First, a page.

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EMR: Electric vehicle battery recycling in the UK

Alexander Thompson, Innovation Project Manager, EMR

Jack Arksey

2022-05-05
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If the benefits of switching to electric vehicles (EVs) are to be fully realised then they must become part of a circular economy, which both limits carbon emissions and safeguards the resources used to build them.

Just a few years ago, the idea of recycling electric car batteries at scale would have seemed impossible but today EMR is starting to do just that.

Having spent years developing and perfecting the technology and processes required, our business is now receiving batteries, dismantling them and recycling their components in accordance with the highest standards. And we’re now planning a huge 30,000 tonne-a-year UK facility which will become a European hub for EV battery recycling.

But why do we need to recycle the batteries in the first place? Powering a high-performance modern EV isn’t easy and, to do it effectively, manufacturers rely on a range of critical materials including cobalt, nickel, lithium and graphite. Not only is recycling these materials essential if the widespread adoption of EVs is to take place as planned; recycled materials are generally nature positive and generate a fraction of the carbon emissions associated with virgin metals.

In recent years, EMR has been working in partnership with major car manufacturers Bentley, Jaguar Land Rover and BMW – as well as some of the brightest minds in academia and business – to develop new ways to recycle EV batteries. The RECOVAS project, part-funded by the Government’s Advanced Propulsion Centre, is helping EMR and its partners to create the building blocks for a closed-loop supply chain, allowing EV batteries to be re-used, re-manufactured, or – if this isn’t possible – efficiently and responsibly recycled. 

And, here EMR can call upon decades of experience, utilising the skills and knowledge our business has accumulated recycling valuable metals such as copper. The team that created our world-leading copper recycling processes have been able to use and adapt their skills to this next big challenge for our industry.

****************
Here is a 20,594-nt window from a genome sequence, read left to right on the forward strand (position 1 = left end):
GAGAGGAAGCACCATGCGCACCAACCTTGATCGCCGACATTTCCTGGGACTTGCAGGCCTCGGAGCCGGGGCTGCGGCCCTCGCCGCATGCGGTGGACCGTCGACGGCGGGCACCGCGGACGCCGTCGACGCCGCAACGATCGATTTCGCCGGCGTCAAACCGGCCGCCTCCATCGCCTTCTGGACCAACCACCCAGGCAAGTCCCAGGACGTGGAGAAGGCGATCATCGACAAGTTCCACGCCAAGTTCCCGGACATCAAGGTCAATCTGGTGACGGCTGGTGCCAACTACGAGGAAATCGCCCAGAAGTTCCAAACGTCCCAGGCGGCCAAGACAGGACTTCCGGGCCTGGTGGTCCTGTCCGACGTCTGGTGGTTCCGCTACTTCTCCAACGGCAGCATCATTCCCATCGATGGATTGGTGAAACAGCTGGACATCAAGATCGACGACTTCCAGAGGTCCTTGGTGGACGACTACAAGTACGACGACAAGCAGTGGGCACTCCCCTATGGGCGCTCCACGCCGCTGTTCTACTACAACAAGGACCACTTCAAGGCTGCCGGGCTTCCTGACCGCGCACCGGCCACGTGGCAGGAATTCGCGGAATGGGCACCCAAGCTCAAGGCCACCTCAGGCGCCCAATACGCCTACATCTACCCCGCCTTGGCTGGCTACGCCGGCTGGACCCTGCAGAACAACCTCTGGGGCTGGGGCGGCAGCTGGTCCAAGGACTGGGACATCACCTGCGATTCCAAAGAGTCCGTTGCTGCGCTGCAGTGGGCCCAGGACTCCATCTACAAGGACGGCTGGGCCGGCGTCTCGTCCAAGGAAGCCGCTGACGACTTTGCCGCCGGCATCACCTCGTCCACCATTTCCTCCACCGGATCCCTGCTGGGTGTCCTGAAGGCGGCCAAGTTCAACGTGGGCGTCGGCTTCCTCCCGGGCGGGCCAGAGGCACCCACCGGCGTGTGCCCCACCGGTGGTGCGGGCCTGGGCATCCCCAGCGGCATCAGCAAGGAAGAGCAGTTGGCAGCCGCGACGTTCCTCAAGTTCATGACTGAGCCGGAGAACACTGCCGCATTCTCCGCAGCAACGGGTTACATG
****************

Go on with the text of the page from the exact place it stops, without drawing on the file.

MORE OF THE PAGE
Of course, there are other firms developing EV battery recycling capability, but as more EVs reach end-of-life and the volumes of batteries begin to increase, it will become clear that not all recycling is equal.

After an EV battery has been triaged and safely dismantled and discharged (to remove any remaining stored power), the part of the battery which is rich in critical metals is shredded to create a substance called black mass. The higher the purity and quality of this black mass, the easier it is for refiners and manufacturers to process and create the next generation of EV batteries. 

With EMR’s longstanding industry partnerships and pedigree as a recycler of critical materials, we’re confident the black mass we supply will be of the highest quality available. Plus, thanks to the investments we’re making in energy reduction and renewable power, in line with EMR’s net-zero strategy, it will also be the most sustainable. 

And to underline our position as a leader in the field, EMR is working with the Health and Safety Executive to set standards and procedures that this emerging industry should follow to protect both our staff and the environment. Once fully developed, we will share these learnings with the rest of the recycling sector. 

With resource security an increasingly important issue and EV manufacturers competing to reduce the embedded emissions associated with their vehicles, recycling these batteries at scale is set to be one of the engineering challenges of our time.

At EMR that work has already begun.